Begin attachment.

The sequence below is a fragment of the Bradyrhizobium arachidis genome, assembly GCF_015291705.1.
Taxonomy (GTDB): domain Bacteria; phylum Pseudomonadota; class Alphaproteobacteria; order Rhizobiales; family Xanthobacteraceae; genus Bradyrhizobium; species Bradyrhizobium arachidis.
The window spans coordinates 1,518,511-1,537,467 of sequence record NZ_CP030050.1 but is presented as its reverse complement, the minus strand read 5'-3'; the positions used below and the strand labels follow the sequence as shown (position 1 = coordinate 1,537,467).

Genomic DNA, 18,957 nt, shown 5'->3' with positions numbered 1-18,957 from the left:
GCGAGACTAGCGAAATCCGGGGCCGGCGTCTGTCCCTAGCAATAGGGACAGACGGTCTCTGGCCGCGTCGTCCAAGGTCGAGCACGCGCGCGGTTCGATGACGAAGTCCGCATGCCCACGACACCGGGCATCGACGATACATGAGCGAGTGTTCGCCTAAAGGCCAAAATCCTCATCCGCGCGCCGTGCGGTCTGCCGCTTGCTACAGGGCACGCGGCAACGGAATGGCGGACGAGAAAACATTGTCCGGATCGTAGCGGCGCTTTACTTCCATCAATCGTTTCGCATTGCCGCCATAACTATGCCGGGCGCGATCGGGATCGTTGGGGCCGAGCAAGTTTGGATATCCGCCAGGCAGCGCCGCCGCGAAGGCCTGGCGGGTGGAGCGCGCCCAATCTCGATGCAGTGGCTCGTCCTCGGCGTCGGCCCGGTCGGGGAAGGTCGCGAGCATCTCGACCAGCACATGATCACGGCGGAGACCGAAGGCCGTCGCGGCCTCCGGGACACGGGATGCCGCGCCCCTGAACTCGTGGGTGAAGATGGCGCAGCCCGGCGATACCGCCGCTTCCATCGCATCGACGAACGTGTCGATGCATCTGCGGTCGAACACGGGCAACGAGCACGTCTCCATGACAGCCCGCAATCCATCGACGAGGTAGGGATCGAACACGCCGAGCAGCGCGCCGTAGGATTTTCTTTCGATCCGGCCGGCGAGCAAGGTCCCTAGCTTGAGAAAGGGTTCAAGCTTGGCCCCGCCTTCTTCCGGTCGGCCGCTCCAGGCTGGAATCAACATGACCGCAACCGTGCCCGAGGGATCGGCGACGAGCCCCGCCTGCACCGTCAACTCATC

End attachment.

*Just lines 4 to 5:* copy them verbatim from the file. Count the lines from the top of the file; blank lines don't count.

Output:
Genomic DNA, 18,957 nt, shown 5'->3' with positions numbered 1-18,957 from the left:
GCGAGACTAGCGAAATCCGGGGCCGGCGTCTGTCCCTAGCAATAGGGACAGACGGTCTCTGGCCGCGTCGTCCAAGGTCGAGCACGCGCGCGGTTCGATGACGAAGTCCGCATGCCCACGACACCGGGCATCGACGATACATGAGCGAGTGTTCGCCTAAAGGCCAAAATCCTCATCCGCGCGCCGTGCGGTCTGCCGCTTGCTACAGGGCACGCGGCAACGGAATGGCGGACGAGAAAACATTGTCCGGATCGTAGCGGCGCTTTACTTCCATCAATCGTTTCGCATTGCCGCCATAACTATGCCGGGCGCGATCGGGATCGTTGGGGCCGAGCAAGTTTGGATATCCGCCAGGCAGCGCCGCCGCGAAGGCCTGGCGGGTGGAGCGCGCCCAATCTCGATGCAGTGGCTCGTCCTCGGCGTCGGCCCGGTCGGGGAAGGTCGCGAGCATCTCGACCAGCACATGATCACGGCGGAGACCGAAGGCCGTCGCGGCCTCCGGGACACGGGATGCCGCGCCCCTGAACTCGTGGGTGAAGATGGCGCAGCCCGGCGATACCGCCGCTTCCATCGCATCGACGAACGTGTCGATGCATCTGCGGTCGAACACGGGCAACGAGCACGTCTCCATGACAGCCCGCAATCCATCGACGAGGTAGGGATCGAACACGCCGAGCAGCGCGCCGTAGGATTTTCTTTCGATCCGGCCGGCGAGCAAGGTCCCTAGCTTGAGAAAGGGTTCAAGCTTGGCCCCGCCTTCTTCCGGTCGGCCGCTCCAGGCTGGAATCAACATGACCGCAACCGTGCCCGAGGGATCGGCGACGAGCCCCGCCTGCACCGTCAACTCATC